Valdosta Daily Times

December 30, 2013

Valdosta Football in the Movies

Dean Poling
The Valdosta Daily Times

VALDOSTA — Can't get enough football with the bowl games? Why not look up a few football movies with a Valdosta connection.



Admittedly, some of these Valdosta connections are a bit of a stretch, but we've thrown them in anyway.



So, pull up your favorite recliner, pop some corn and have a seat on the 50-yard line of your TV. It's time for football movies.



WE ARE MARSHALL (2006). In 1970, the Marshall University Thundering Herd football team was returning home, by plane, from an away game. The plane crashed and 75 people, most of the team and coaching staff, were killed. "We Are Marshall" is how the Marshall community dealt with that loss and how the team came back the next season to play again. This movie's Valdosta-Lowndes County connection: "Red" Dawson was a member of the Marshall coaching staff who was not on the plane that night. He lived and coached again. Dawson is from Valdosta. He has family still living here. He took an active role in the movie's production.



THE LONGEST YARD (1974). Adam Sandler is fun in comedies, but his remake of this original football film proved he is no Burt Reynolds. Considering that Burt Reynolds was also in the Sandler version, the remake unfortunately also proved that Burt Reynolds is no Burt Reynolds anymore either. But in '74, Reynolds was convincing as a pro football player whose wild life lands him in a penitentiary run by a football-crazy warden played by Eddie Albert, boiling down to a game of the inmates versus the guards. Good stuff, with that '70s mix of drama, action and comedy. This movie has a couple Valdosta connections: Burt Reynolds once sporadically visited Valdosta Wildcats practices in the '80s and '90s. Valdosta's Sonny Shroyer, most famous for playing Enos in "The Dukes of Hazzard," plays one of the characters in this movie.



FORREST GUMP (1994). What!? "Forrest Gump"? A football movie? Wait. Wait. OK, "Forrest Gump" is not a football movie, but there is a football scene in it. Tom Hanks' Forrest plays for Alabama's The Crimson Tide. The Valdosta connection: Sonny Shroyer again. He plays legendary Coach "Bear" Bryant.



REMEMBER THE TITANS (2000). Another story based on real-life events. Denzel Washington plays a black football coach assigned to oversee a once-whites-only school's first racially integrated team. Coach Hermann Boone must overcome issues of race and prejudice, on and off the field, as well as creating a team that can win football games from this potentially volatile situation. Strong performances, great drama, and hard-hitting action in the game sequences. All based on a true story. A couple Valdosta connections: Denzel Washington visited Valdosta a few years ago to watch his son play a football game here. The Titans were second in the nation in 1971. That same year, the Valdosta Wildcats were first in the nation.



FRIDAY NIGHT LIGHTS (2004). This was a book that became a movie starring Billy Bob Thornton that became a television series all with the same title. Author H.G. Bissinger based his book on time spent with the 1988 team of Permian Panthers in Odessa, Texas. With Thornton as the coach, this movie revealed the glory and the agony of playing high school ball in a football-crazy town. The Valdosta connection: The legend goes that since Bissinger wanted to write a revealing portrait on the struggles of high school football, he approached the nation's "most winningest" high school football team: the Valdosta High Wildcats. Legendary Wildcats Coach Nick Hyder reportedly turned down the offer to have a writer dissect his team, and Bissinger went to Odessa instead. Or so the story goes.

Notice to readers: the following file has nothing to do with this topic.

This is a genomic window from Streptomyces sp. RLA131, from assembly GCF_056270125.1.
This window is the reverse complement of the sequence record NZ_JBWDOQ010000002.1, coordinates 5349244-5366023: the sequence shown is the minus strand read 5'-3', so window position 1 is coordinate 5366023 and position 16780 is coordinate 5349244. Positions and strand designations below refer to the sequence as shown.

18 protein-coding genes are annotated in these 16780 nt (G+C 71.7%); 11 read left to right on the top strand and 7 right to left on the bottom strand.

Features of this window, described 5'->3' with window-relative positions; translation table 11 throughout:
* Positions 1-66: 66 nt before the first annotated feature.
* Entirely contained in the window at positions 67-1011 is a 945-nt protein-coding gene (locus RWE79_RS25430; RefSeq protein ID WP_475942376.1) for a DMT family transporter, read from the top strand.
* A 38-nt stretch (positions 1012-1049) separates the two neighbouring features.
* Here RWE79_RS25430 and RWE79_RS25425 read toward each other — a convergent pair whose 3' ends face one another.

FACING THE GIANTS (2006) "Facing the Giants" is also a movie of an indomitable spirit as well as finding the spirit of God in all things we do. As one character tells losing football coach Grant Taylor early in this movie, one must prepare one's fields for the day when the Lord grants His blessings. Taylor goes from a sad-sack coach with a losing record to an inspired coach ready to face an unbeatable opponent, but he has prepared his fields by training his players for the victory that can be theirs if they can keep the faith. Not a Valdosta connection but a South Georgia connection: This movie was filmed in Albany.



BLEACHERS. This is not a movie, at least not yet, but a football novel by John Grisham. It is about a town coming together to remember a championship football coach who has died. Anyone who recalls Nick Hyder may wonder if Grisham didn't base this novel's coach on the legendary Wildcats coach. Almost word for word, the novel's coach says lines similar to Hyder's pep talks. In this book, the coach's coffin is placed on the 50-yard line of the football field where he had led his team to so many victories. Hyder's funeral was held at Cleveland Field; his casket on the 50-yard line. Grisham may not have based his coach on Hyder, but Valdostans reading "Bleachers" may get an eerie feeling that there's a whole lot of Nick Hyder in this fictional coach.